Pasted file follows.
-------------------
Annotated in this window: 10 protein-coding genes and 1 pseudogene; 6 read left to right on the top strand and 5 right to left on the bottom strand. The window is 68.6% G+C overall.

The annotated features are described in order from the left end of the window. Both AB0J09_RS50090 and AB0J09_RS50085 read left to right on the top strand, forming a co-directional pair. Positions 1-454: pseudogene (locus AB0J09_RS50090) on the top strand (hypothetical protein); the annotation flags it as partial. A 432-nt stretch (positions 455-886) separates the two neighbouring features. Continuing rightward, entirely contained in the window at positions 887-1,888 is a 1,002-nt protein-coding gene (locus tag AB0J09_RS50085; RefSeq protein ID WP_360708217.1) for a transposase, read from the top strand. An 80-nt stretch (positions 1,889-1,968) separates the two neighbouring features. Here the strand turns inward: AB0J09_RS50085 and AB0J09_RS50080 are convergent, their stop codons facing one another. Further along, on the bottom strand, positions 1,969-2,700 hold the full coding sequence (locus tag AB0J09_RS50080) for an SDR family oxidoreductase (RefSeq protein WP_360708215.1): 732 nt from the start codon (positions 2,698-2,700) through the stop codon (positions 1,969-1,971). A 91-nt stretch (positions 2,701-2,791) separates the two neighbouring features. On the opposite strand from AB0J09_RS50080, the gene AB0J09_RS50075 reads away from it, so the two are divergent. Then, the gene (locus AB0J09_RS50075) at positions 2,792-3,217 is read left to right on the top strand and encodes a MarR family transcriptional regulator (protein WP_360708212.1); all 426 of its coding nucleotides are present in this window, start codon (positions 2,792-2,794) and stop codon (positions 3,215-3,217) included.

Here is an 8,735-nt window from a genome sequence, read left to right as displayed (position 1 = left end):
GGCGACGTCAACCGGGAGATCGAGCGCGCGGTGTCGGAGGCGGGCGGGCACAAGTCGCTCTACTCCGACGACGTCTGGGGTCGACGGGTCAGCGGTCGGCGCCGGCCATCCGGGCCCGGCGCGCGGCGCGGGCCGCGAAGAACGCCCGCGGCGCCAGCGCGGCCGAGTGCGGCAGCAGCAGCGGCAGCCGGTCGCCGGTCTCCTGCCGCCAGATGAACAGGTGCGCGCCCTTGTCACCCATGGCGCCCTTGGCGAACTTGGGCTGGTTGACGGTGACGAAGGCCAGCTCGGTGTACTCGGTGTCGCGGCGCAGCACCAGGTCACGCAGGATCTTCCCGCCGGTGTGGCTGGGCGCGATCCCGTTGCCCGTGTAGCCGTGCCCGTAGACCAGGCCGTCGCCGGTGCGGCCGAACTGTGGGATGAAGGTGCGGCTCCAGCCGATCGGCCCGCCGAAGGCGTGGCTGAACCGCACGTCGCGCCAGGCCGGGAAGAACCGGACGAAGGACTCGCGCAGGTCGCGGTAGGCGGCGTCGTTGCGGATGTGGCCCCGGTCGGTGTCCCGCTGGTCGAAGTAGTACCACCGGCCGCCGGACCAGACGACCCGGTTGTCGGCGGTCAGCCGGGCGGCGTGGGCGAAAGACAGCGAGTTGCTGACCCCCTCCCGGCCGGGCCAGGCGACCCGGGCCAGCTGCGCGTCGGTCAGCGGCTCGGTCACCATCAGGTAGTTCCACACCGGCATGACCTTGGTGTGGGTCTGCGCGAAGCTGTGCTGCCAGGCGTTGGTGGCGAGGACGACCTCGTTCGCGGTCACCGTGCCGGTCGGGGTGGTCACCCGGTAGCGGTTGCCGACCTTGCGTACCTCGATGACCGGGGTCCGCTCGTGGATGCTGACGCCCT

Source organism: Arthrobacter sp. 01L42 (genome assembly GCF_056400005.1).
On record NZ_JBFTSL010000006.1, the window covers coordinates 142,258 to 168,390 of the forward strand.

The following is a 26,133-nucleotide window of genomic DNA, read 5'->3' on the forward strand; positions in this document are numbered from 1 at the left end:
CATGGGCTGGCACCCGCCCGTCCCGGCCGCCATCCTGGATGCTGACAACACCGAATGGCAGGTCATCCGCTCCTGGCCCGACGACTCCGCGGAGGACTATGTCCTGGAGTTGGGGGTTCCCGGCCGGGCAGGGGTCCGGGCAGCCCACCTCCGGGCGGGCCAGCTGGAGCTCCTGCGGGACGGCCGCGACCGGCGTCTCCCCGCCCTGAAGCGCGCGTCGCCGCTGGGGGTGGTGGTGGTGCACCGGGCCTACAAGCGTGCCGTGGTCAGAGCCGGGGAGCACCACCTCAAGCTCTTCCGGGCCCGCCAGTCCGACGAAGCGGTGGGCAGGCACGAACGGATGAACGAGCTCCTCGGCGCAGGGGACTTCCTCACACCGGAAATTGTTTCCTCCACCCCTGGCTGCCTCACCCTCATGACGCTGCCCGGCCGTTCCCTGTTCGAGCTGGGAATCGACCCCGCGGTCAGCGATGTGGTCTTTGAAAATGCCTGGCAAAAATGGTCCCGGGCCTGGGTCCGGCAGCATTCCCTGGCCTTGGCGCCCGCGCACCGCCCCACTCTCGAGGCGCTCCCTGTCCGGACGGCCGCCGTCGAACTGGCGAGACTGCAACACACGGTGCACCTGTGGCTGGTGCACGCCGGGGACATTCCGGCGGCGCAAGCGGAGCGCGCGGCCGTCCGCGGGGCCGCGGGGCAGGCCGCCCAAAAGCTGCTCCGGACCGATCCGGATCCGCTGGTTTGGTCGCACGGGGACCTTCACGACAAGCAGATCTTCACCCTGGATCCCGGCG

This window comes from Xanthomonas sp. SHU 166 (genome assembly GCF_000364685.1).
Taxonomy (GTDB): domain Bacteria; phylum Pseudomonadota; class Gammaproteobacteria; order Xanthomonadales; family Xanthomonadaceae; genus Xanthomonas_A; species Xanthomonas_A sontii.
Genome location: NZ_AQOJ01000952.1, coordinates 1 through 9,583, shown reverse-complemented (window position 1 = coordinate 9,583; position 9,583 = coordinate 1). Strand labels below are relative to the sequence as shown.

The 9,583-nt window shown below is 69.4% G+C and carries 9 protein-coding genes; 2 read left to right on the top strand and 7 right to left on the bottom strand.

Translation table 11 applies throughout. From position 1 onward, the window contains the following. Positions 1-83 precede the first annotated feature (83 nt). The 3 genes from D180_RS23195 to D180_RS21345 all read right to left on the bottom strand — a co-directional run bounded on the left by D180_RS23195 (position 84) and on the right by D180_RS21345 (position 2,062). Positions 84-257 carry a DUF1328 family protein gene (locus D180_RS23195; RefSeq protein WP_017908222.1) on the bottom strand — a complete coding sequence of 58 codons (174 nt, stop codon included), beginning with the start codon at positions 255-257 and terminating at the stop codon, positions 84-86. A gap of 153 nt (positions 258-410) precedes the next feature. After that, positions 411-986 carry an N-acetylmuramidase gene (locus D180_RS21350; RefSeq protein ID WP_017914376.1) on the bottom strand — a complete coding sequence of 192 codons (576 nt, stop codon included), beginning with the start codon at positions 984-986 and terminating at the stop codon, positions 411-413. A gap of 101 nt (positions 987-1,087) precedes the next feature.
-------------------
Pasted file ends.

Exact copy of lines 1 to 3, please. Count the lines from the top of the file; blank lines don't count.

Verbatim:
Annotated in this window: 10 protein-coding genes and 1 pseudogene; 6 read left to right on the top strand and 5 right to left on the bottom strand. The window is 68.6% G+C overall.

The annotated features are described in order from the left end of the window. Both AB0J09_RS50090 and AB0J09_RS50085 read left to right on the top strand, forming a co-directional pair. Positions 1-454: pseudogene (locus AB0J09_RS50090) on the top strand (hypothetical protein); the annotation flags it as partial. A 432-nt stretch (positions 455-886) separates the two neighbouring features. Continuing rightward, entirely contained in the window at positions 887-1,888 is a 1,002-nt protein-coding gene (locus tag AB0J09_RS50085; RefSeq protein ID WP_360708217.1) for a transposase, read from the top strand. An 80-nt stretch (positions 1,889-1,968) separates the two neighbouring features. Here the strand turns inward: AB0J09_RS50085 and AB0J09_RS50080 are convergent, their stop codons facing one another. Further along, on the bottom strand, positions 1,969-2,700 hold the full coding sequence (locus tag AB0J09_RS50080) for an SDR family oxidoreductase (RefSeq protein WP_360708215.1): 732 nt from the start codon (positions 2,698-2,700) through the stop codon (positions 1,969-1,971). A 91-nt stretch (positions 2,701-2,791) separates the two neighbouring features. On the opposite strand from AB0J09_RS50080, the gene AB0J09_RS50075 reads away from it, so the two are divergent. Then, the gene (locus AB0J09_RS50075) at positions 2,792-3,217 is read left to right on the top strand and encodes a MarR family transcriptional regulator (protein WP_360708212.1); all 426 of its coding nucleotides are present in this window, start codon (positions 2,792-2,794) and stop codon (positions 3,215-3,217) included.

Here is an 8,735-nt window from a genome sequence, read left to right as displayed (position 1 = left end):